1. Getbrto know your house: Ofbrcourse, if this is a house you have owned for years then you already know yourbrhouse! But if you are moving into a newly purchased home, this is important. Itbrcan be difficult to fully appreciate the special views, pathways and subtlebrarchitectural qualities that in time you may grow to love – or not! brbrbrbr
2. Putbrtogether the team that is right for you: Every designer and contractorbrhas a certain style to the way they work. You are far more likely to enjoy thebrentire process and get the results of your dreams if you have a good fittingbrteam in place. Look at their finished work record, and talk to their customersbrabout how the process went for them – your results will likely be much the same.brThere are good experienced and talented designers and contractors out there whobrwould be a good fit for your project – it is worth the effort to find them!
3. Definebrthe scope of work: Itbroften makes sense to take care of some adjacent work while you have the fullbrattention of your professional team for your main project. However, it isbrusually more cost effective, and your entire project will proceed in a morebrorderly fashion, if all the pros know the scope ahead of time rather thanbradding “extras” after the project is underway. Your designer and contractor canbrhelp you with this.
4. Dobrsome homework on your budget: Pushing the limits of your budget can add abrwhole new layer of stress, so it’s best to get this one right. But don’tbrcompromise quality by rushing into a less than satisfactory end result just tobrstay on budget, when waiting until the time is right would mean a betterbroverall job. Home improvements are big decisions that you will live with for abrlong time, so it is worth waiting for results you will love!
brbr5. Think about what is important to you: A morebrinviting place to create healthy delicious meals? A gathering place for morebrfamily time? Better organization and more accessible storage? Cabinetry withbrimproved hardware, drawer slides, and finish? New appliances that serve your needs cleanly, efficientlybrand beautifully? All of the above? Your designer and contractor should helpbrmake sure your priorities are truly reflected in the design and the budget forbryour project.brbrbrbr
6. Getbra head start on some of your decisions: Once a project is underway, there will be abrsteady stream of decision demands for colors, materials, sizes, configurationsbrand details from plumbing to paint and everything in between. It is much betterbrto work with your professional team early to pick what you can, instead ofbrfeeling forced to make hasty decisions in the middle of things to avoid a delaybr– or to cause a delay by not having a decision ready in time.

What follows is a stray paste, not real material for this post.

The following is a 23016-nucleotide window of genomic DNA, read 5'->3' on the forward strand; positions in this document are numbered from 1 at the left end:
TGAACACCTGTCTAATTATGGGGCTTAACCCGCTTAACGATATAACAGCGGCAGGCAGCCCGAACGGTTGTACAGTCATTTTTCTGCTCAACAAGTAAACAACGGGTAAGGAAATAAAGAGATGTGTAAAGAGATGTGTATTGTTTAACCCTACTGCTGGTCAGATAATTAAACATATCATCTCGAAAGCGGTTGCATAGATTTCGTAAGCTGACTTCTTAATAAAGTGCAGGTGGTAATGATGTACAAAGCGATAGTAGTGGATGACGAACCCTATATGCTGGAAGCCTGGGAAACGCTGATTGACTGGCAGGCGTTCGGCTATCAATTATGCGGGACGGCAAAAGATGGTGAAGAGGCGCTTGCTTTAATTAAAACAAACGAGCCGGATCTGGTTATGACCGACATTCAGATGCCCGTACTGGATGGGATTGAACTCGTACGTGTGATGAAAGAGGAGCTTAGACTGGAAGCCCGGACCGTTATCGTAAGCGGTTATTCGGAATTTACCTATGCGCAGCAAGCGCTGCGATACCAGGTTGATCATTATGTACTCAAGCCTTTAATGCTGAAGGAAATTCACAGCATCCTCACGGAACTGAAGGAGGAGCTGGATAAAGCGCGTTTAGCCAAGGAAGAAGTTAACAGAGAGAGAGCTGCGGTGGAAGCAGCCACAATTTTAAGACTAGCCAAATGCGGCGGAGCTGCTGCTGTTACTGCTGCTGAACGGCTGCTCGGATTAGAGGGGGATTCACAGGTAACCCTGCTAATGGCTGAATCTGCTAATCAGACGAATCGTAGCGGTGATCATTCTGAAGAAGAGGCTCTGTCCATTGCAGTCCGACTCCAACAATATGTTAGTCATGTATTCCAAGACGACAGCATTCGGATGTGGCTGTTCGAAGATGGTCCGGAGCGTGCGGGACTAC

7. Keep an eye on thebrbig picture: It is one thing to create an attractive kitchen, butbryet another to create one that elevates the architecture and patterns of yourbrentire house. Your house is probably your greatest asset – it is important tobrkeep design perspective on “the big picture” so that improvements to yourbrkitchen fit so well that they improve the rest of the house too. That is thebrleverage value of good design!
8. Goodbrtiming: Life of coursebrgoes on while your project is underway. You will want to work with your designerbrand your contractor to establish a schedule for your project and reasonablebrexpectations for how your family will work around the impact on life at homebrduring the process.
9. It’sbra material thing: brDifferent materials have a different look, feel and expectations forbrwear over time. This is another area where your designer should be able to helpbryou with good advice about the pros and cons of different choices based on yourbrlifestyle so that you can make more educated decisions about your cabinetry andbrcountertop materials and finishes.
brbrbrbr10. Collecting ideas in the internet age: Websites likebrHouzz and Pinterest, as well as the online portfolios of the professionals youbrare considering working with, are great places to start thinking about ideasbrthat you like. Of course, magazine clippings and reference books are still greatbrcarry-along resources!
By Susan Booth at Vintage Kitchens – Concord, NH
Vintage Kitchens was established in 1995, and in 1997 we moved into our brcurrent showroom. It is located in an 1850’s brick house at 24 South brStreet in Concord, NH. to learn more about Susan Booth and Vintage Kitchens visit their website.